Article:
Barns from Nowhere
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teethbrush 8/22/2019 (Thu) 10:35:01 #82940341



This is a weird one, has anyone had any strange experiences with barns?

I was driving through Iowa and saw something burning by the side of the road. It was a barn. I could make out the truss framing and a few splotches of red paint clinging onto the charring boards. It was mostly gone already. I was going to stop and see why this barn was on fire, someone could have swerved into it after all.

Then I saw someone in robes watching it burn. Just staring at it. I decided real quick not to stop.

I'm at a rest stop now trying to find a gas station. There's another barn next to the place (pic related). Thoughts?

Carnibal 8/22/2019 (Thu) 11:01:33 #82944359



I think I can top that.

I used to live on a farm, a quaint little place in Iowa when I was a youngling (pic related). I was only with my father then, mom died a little before and dad thought that farm life would be a good change of pace. Good 300 acres of annually cycled corn and soybeans, kinda small. A couple sheep too. Pretty boring when you're off work, you'd have to make the most of what's there. Memorize all the divots, the boulders, where the blackberry bushes were. It becomes a kingdom of sorts.

Then the barn showed up. I remember waking up notably later than normal to my father on the phone. He was yelling at who I assumed was our neighbor, dad was pissed at some construction project on our land they'd done. I didn't pay much attention to this at the time, they always butted heads like bulls back then.

So I went outside to dick around as usual. And as someone who had memorized every last inch of all those fields and beans and rocks and trees, I was not expecting to see a barn. It was planted neatly into the soybean field as if it was a crop itself. Didn't look neat though — for something that had appeared so recently it was fairly worn down. Paint peeling off withered wood, black shingles clinging onto a porous roof. I couldn't see inside. Light just didn't enter. At all. I never really went in the thing. For how curious I was, that was pretty unusual.

My dad wanted that neighbor to take it down and refused to do it himself. My father was a very stubborn man, wanted things done the way he wanted with no room for error. He didn't want me near it either — it was "too rickety" and "built by a man with a block of wood for a thinker". I kept my distance most the time, I still noticed a few things about the barn.

You know how it was all neatly rowed with the crops before? Well, the day after it popped up that barn was slightly off. I knew I wasn't crazy then so I used my noggin to conduct some very advanced science. I put a stick in the mud at one of the corners of the barn, and waited to see if it would get farther away. Needless to say after a couple days I really knew I wasn't crazy.

It was turning towards the sheep pen.

One of our sheep disappeared soon after, but part of the fence had been knocked outward — made it look like it had escaped. Dad didn't believe that one bit, he thought the scapegoat neighbor was to blame again. I kept telling him to check in the barn, but he refused. He didn't want to go in either, just no convincing him.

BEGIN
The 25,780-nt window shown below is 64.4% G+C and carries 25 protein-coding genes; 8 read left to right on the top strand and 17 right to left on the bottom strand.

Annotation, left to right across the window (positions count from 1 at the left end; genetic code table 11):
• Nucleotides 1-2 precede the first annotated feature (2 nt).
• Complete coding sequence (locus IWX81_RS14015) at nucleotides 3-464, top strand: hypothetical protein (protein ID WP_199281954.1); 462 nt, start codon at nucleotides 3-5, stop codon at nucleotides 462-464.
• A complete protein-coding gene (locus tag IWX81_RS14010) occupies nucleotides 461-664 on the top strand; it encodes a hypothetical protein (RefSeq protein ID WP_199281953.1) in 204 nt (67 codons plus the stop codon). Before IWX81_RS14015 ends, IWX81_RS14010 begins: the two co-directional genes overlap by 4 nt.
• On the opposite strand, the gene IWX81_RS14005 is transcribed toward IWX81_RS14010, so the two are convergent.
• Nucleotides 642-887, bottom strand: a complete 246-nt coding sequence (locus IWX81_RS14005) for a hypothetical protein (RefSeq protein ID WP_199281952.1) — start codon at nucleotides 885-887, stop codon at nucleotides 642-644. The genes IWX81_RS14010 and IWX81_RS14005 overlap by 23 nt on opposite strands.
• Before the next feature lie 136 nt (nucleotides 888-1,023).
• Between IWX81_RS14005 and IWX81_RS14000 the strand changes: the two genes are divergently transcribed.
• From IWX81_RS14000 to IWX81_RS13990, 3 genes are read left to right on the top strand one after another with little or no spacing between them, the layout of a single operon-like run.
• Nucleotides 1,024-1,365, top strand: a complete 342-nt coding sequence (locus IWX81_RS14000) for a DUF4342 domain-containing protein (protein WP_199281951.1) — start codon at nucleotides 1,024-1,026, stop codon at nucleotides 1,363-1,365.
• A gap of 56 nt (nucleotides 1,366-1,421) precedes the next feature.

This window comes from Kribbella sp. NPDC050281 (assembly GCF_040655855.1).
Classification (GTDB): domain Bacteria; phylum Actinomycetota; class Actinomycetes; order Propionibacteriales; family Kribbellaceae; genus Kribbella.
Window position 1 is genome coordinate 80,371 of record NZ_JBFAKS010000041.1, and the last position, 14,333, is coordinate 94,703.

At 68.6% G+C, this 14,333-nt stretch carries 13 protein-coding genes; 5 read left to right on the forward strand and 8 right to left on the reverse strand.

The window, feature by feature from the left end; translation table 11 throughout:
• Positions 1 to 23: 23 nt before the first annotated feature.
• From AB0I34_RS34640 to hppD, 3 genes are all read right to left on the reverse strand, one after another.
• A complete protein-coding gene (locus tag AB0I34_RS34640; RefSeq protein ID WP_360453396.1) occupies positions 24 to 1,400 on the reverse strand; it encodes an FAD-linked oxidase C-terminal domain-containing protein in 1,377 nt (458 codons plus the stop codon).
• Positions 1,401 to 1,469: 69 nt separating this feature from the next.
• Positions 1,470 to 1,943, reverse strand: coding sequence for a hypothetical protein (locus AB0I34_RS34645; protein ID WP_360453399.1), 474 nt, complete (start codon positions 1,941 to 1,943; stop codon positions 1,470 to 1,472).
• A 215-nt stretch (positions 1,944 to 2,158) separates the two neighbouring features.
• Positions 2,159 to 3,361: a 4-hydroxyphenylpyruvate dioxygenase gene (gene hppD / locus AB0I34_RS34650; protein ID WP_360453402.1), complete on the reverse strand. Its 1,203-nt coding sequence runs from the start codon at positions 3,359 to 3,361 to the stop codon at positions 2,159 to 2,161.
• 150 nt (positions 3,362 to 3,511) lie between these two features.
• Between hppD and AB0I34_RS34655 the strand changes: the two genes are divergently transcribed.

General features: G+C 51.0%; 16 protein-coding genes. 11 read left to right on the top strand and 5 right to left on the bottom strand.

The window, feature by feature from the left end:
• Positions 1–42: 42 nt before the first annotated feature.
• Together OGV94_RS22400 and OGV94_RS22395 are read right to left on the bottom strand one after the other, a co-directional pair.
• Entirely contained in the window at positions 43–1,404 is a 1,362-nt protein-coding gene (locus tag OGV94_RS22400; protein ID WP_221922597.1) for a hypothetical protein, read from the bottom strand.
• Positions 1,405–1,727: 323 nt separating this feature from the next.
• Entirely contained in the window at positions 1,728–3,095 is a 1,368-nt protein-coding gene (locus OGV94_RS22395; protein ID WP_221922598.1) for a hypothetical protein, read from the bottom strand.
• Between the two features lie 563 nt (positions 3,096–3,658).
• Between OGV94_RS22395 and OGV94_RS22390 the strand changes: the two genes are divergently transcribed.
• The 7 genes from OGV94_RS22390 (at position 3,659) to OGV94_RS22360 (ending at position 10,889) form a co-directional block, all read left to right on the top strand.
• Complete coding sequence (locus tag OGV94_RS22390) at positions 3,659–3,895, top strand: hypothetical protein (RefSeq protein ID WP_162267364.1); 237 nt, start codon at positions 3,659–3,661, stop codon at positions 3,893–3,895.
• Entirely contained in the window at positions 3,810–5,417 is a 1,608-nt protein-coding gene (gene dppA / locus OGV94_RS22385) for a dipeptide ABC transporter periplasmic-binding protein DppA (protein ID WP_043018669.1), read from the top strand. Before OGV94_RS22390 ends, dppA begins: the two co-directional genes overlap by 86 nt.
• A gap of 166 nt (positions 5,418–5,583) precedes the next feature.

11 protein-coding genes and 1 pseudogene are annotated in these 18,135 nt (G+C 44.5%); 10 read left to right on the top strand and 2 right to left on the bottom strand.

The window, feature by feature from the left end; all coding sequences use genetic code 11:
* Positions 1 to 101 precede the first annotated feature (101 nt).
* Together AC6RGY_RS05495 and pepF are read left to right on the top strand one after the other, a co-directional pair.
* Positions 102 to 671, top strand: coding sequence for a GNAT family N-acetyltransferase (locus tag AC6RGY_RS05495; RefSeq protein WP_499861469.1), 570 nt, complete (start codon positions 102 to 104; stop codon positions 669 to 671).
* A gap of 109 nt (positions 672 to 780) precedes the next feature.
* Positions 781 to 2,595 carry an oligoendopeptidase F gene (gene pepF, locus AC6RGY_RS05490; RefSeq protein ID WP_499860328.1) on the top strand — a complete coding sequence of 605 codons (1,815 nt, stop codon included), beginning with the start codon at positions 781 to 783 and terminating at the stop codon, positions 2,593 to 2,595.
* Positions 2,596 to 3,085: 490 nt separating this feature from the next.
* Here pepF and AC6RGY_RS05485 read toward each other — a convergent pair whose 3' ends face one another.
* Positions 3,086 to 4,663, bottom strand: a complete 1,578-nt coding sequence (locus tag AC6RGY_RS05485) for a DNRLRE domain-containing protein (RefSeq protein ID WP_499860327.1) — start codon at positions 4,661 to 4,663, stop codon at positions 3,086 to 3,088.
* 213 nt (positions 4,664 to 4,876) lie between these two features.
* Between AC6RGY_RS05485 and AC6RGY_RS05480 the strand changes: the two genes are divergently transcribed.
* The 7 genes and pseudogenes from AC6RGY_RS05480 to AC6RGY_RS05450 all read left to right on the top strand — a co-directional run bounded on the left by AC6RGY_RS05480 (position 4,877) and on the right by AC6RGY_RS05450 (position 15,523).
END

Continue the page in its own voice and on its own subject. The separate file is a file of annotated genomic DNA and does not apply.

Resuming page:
The sheep kept going and my dad would blame the neighbor over and over. It was a vicious cycle with a very clear way to stop it. Each time I would plead for him to just go into the barn and he would refuse. He had a look in his eyes that I had never seen before. It was strange, subtle but noticeable. After half of the flock had gone, he finally cracked. Dad went and grabbed a rifle and a lantern in the dead of night — I didn't know what he was expecting to shoot in there. He went up to the barn, body shaking enough to nearly cause him to pull the trigger. I could tell what that look was of now.

He went in and the dark of the barn consumed him whole. Lantern light faded fast into void. I heard muttering, clattering, the occasional swear; suspense stretched time thin. After what felt like forever he ran out in a sweat, blood caked on the bottoms of his shoes and tipped his fingers. I could tell it wasn't his. He threw the lantern into the barn, a fire dripped onto the paint but dried quick. Now, my dad was a rational man, he would have known that whatever fire he lit on that barn would spread to the soybeans, he wasn't stupid. But that didn't stop him from getting the blowtorch from the garage.

It didn't start aflame at first — when it did though it went fast. It was already in shambles; a good fire is all it takes to turn the derelict to ruin. Around then I was told to go to the house and stay in my room, as the fire was getting too wild.

Then it started screaming. It wasn't animal — just too articulate for that. However something about it didn't seem quite human either. I could tell it was the barn — I just know it was. It devolved into choking after a while and trailed to a charred rasp. I don't know if I fell asleep that night but I know those rasps faded by the morning. All that was left of the barn was four rotted sheep skeletons and heaps of charred flesh.

But all that flesh couldn't have come from four sheep.

We covered the remains up with dirt and that was the end of it really. But here's the thing: there's so many abandoned barns in the Midwest from a financial farm crisis in the 1980s. So many people lost their jobs, their homes, but more importantly here: their barns. I wonder how many of them are real sometimes. Sometimes I feel bad about barn-burning because most of them are just barns.



But if you heard those screams, you'd want to burn them too.

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